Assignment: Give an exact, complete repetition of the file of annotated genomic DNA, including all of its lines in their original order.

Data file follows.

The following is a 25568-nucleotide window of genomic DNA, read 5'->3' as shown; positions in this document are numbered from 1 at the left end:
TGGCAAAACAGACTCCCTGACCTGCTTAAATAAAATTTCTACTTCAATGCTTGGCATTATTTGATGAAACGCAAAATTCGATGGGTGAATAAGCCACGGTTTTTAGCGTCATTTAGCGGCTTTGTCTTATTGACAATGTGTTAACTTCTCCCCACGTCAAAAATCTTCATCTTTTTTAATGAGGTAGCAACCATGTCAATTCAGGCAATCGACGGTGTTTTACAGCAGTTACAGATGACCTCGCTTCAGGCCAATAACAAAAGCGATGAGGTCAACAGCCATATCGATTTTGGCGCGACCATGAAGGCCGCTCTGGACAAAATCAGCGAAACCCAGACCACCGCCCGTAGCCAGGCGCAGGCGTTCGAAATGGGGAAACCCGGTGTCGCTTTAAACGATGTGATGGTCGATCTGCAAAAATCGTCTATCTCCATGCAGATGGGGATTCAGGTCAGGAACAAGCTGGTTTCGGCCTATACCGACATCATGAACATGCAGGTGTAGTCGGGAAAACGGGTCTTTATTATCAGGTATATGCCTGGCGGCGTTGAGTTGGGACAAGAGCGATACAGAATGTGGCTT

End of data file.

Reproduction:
The following is a 25568-nucleotide window of genomic DNA, read 5'->3' as shown; positions in this document are numbered from 1 at the left end:
TGGCAAAACAGACTCCCTGACCTGCTTAAATAAAATTTCTACTTCAATGCTTGGCATTATTTGATGAAACGCAAAATTCGATGGGTGAATAAGCCACGGTTTTTAGCGTCATTTAGCGGCTTTGTCTTATTGACAATGTGTTAACTTCTCCCCACGTCAAAAATCTTCATCTTTTTTAATGAGGTAGCAACCATGTCAATTCAGGCAATCGACGGTGTTTTACAGCAGTTACAGATGACCTCGCTTCAGGCCAATAACAAAAGCGATGAGGTCAACAGCCATATCGATTTTGGCGCGACCATGAAGGCCGCTCTGGACAAAATCAGCGAAACCCAGACCACCGCCCGTAGCCAGGCGCAGGCGTTCGAAATGGGGAAACCCGGTGTCGCTTTAAACGATGTGATGGTCGATCTGCAAAAATCGTCTATCTCCATGCAGATGGGGATTCAGGTCAGGAACAAGCTGGTTTCGGCCTATACCGACATCATGAACATGCAGGTGTAGTCGGGAAAACGGGTCTTTATTATCAGGTATATGCCTGGCGGCGTTGAGTTGGGACAAGAGCGATACAGAATGTGGCTT